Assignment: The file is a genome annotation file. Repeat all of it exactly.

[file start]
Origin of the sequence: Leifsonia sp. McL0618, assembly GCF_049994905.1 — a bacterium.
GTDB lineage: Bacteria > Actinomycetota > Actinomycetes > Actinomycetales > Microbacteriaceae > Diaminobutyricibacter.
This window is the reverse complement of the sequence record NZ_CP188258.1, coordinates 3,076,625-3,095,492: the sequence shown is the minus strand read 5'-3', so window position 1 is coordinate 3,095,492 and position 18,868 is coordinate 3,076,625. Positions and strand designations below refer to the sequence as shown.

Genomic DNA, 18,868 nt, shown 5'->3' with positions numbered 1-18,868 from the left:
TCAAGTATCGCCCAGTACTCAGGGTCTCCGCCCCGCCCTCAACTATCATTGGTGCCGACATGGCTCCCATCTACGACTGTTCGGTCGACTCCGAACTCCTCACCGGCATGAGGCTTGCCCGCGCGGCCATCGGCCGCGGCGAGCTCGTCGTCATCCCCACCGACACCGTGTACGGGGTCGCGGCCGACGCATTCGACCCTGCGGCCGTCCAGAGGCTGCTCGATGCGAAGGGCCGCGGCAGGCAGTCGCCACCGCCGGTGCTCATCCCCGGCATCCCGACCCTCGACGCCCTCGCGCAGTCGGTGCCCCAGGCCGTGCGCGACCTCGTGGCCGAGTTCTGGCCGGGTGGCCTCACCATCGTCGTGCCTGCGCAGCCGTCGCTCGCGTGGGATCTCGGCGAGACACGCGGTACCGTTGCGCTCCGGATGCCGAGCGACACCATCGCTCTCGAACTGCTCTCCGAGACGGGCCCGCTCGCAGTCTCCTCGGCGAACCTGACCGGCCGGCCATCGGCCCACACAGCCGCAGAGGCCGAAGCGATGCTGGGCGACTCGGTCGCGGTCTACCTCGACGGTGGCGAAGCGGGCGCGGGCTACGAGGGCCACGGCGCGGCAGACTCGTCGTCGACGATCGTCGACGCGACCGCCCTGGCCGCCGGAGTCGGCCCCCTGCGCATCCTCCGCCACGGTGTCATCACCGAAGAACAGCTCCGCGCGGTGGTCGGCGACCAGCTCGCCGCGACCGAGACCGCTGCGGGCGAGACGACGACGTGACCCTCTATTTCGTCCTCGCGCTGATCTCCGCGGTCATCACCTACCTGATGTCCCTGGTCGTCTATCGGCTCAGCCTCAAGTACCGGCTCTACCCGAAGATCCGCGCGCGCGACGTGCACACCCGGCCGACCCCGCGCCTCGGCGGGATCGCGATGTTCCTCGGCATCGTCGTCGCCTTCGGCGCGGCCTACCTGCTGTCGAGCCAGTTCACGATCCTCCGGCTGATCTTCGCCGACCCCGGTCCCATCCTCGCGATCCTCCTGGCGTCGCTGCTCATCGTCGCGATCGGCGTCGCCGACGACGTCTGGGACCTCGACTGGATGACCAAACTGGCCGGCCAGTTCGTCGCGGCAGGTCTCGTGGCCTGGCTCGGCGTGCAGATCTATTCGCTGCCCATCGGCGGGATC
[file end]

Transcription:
Origin of the sequence: Leifsonia sp. McL0618, assembly GCF_049994905.1 — a bacterium.
GTDB lineage: Bacteria > Actinomycetota > Actinomycetes > Actinomycetales > Microbacteriaceae > Diaminobutyricibacter.
This window is the reverse complement of the sequence record NZ_CP188258.1, coordinates 3,076,625-3,095,492: the sequence shown is the minus strand read 5'-3', so window position 1 is coordinate 3,095,492 and position 18,868 is coordinate 3,076,625. Positions and strand designations below refer to the sequence as shown.

Genomic DNA, 18,868 nt, shown 5'->3' with positions numbered 1-18,868 from the left:
TCAAGTATCGCCCAGTACTCAGGGTCTCCGCCCCGCCCTCAACTATCATTGGTGCCGACATGGCTCCCATCTACGACTGTTCGGTCGACTCCGAACTCCTCACCGGCATGAGGCTTGCCCGCGCGGCCATCGGCCGCGGCGAGCTCGTCGTCATCCCCACCGACACCGTGTACGGGGTCGCGGCCGACGCATTCGACCCTGCGGCCGTCCAGAGGCTGCTCGATGCGAAGGGCCGCGGCAGGCAGTCGCCACCGCCGGTGCTCATCCCCGGCATCCCGACCCTCGACGCCCTCGCGCAGTCGGTGCCCCAGGCCGTGCGCGACCTCGTGGCCGAGTTCTGGCCGGGTGGCCTCACCATCGTCGTGCCTGCGCAGCCGTCGCTCGCGTGGGATCTCGGCGAGACACGCGGTACCGTTGCGCTCCGGATGCCGAGCGACACCATCGCTCTCGAACTGCTCTCCGAGACGGGCCCGCTCGCAGTCTCCTCGGCGAACCTGACCGGCCGGCCATCGGCCCACACAGCCGCAGAGGCCGAAGCGATGCTGGGCGACTCGGTCGCGGTCTACCTCGACGGTGGCGAAGCGGGCGCGGGCTACGAGGGCCACGGCGCGGCAGACTCGTCGTCGACGATCGTCGACGCGACCGCCCTGGCCGCCGGAGTCGGCCCCCTGCGCATCCTCCGCCACGGTGTCATCACCGAAGAACAGCTCCGCGCGGTGGTCGGCGACCAGCTCGCCGCGACCGAGACCGCTGCGGGCGAGACGACGACGTGACCCTCTATTTCGTCCTCGCGCTGATCTCCGCGGTCATCACCTACCTGATGTCCCTGGTCGTCTATCGGCTCAGCCTCAAGTACCGGCTCTACCCGAAGATCCGCGCGCGCGACGTGCACACCCGGCCGACCCCGCGCCTCGGCGGGATCGCGATGTTCCTCGGCATCGTCGTCGCCTTCGGCGCGGCCTACCTGCTGTCGAGCCAGTTCACGATCCTCCGGCTGATCTTCGCCGACCCCGGTCCCATCCTCGCGATCCTCCTGGCGTCGCTGCTCATCGTCGCGATCGGCGTCGCCGACGACGTCTGGGACCTCGACTGGATGACCAAACTGGCCGGCCAGTTCGTCGCGGCAGGTCTCGTGGCCTGGCTCGGCGTGCAGATCTATTCGCTGCCCATCGGCGGGATC